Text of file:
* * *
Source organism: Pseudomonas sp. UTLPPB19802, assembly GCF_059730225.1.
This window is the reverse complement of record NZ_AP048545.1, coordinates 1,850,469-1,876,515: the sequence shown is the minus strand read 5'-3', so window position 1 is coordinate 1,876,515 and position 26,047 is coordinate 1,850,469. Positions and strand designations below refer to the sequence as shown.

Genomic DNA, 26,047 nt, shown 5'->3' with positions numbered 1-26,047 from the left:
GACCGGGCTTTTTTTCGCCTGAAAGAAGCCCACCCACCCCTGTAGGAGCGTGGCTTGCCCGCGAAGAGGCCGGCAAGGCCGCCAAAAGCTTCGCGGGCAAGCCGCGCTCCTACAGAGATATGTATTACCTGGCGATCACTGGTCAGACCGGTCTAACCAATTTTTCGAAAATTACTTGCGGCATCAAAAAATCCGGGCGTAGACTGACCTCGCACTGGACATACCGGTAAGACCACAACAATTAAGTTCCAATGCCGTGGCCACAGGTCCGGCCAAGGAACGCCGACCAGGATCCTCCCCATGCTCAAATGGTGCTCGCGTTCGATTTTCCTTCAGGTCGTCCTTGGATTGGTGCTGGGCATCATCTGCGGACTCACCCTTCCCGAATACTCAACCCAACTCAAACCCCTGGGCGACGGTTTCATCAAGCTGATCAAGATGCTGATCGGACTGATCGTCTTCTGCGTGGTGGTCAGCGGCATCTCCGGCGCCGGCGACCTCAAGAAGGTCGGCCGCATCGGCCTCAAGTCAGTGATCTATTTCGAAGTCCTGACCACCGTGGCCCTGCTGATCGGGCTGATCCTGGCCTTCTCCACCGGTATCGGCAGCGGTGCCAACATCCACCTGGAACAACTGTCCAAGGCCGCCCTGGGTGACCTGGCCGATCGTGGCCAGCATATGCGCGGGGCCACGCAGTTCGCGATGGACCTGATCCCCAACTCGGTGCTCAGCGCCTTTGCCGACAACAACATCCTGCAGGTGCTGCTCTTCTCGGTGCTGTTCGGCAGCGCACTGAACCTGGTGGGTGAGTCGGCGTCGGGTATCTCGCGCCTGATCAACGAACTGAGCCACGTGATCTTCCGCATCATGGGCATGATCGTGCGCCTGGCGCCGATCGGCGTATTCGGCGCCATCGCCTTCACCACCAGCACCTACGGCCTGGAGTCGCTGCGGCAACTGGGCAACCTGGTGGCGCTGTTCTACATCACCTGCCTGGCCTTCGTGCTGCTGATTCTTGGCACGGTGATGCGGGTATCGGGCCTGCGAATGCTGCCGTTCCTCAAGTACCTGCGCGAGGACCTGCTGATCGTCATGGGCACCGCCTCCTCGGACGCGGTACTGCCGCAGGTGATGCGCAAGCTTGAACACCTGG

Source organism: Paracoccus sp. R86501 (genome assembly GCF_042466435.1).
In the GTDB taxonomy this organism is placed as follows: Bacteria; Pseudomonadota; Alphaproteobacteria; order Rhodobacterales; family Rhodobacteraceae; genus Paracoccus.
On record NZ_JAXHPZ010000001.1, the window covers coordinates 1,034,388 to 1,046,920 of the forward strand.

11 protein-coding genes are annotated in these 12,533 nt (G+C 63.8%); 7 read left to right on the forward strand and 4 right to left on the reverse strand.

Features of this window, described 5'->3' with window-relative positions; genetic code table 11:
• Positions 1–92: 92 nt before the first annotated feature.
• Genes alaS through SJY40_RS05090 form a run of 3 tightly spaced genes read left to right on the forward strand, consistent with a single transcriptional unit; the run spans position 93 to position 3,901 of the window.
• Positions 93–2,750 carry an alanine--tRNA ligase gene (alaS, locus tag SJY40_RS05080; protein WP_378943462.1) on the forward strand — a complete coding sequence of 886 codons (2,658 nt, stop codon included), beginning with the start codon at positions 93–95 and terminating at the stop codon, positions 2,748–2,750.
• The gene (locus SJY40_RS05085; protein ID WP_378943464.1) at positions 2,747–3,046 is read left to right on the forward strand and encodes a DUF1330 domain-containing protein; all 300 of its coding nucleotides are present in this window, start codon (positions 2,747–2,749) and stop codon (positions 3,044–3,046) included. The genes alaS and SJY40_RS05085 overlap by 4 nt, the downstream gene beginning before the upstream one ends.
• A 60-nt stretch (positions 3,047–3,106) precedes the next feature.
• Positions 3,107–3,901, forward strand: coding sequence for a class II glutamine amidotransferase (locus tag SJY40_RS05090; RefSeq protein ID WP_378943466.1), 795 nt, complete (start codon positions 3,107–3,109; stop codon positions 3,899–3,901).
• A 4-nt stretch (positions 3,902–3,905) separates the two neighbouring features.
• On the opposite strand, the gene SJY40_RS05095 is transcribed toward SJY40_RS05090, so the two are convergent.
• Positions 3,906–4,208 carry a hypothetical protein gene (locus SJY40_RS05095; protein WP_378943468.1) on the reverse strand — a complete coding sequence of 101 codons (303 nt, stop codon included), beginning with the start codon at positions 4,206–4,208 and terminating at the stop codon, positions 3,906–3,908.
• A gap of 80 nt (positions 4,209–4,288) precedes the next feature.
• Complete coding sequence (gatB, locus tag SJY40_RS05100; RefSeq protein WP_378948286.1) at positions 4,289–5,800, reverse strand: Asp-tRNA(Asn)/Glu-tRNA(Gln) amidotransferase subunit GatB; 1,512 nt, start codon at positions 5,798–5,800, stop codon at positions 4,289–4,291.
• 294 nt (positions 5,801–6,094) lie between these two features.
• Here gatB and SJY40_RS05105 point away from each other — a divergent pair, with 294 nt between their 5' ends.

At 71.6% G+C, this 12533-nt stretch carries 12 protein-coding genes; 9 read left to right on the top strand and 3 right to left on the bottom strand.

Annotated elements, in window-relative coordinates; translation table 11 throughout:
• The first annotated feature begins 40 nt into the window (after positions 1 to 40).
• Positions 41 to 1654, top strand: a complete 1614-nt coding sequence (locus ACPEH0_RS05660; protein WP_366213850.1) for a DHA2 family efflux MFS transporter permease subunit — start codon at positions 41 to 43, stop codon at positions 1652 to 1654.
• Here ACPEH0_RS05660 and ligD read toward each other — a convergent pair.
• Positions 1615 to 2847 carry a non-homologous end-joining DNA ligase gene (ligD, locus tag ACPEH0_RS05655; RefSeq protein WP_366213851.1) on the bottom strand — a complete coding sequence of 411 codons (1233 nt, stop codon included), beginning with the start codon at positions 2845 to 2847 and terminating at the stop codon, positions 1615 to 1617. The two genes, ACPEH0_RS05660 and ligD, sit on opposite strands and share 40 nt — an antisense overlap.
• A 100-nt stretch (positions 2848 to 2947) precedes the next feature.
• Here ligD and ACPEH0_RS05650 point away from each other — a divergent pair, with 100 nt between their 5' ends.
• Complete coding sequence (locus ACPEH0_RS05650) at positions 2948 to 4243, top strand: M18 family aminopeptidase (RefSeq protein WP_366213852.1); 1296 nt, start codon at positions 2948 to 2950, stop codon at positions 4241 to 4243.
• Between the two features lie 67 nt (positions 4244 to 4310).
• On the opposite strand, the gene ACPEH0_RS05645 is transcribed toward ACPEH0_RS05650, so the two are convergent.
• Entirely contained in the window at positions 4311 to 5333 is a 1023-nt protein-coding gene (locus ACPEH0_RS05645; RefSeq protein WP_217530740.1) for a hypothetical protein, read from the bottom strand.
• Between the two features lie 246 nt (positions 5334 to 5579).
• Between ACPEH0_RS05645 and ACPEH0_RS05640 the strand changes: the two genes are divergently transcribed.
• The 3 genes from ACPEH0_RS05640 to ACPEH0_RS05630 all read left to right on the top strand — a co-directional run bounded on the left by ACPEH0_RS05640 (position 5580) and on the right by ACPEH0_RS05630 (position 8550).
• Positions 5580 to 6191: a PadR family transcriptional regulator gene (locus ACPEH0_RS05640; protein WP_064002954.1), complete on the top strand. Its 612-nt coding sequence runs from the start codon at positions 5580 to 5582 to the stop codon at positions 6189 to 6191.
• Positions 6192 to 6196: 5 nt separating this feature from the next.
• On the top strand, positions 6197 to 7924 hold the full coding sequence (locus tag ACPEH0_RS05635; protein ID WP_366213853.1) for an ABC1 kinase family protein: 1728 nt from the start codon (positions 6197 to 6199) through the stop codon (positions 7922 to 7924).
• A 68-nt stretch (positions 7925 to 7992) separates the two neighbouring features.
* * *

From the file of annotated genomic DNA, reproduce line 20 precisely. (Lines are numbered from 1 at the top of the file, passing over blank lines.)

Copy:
• Complete coding sequence (gatB, locus tag SJY40_RS05100; RefSeq protein WP_378948286.1) at positions 4,289–5,800, reverse strand: Asp-tRNA(Asn)/Glu-tRNA(Gln) amidotransferase subunit GatB; 1,512 nt, start codon at positions 5,798–5,800, stop codon at positions 4,289–4,291.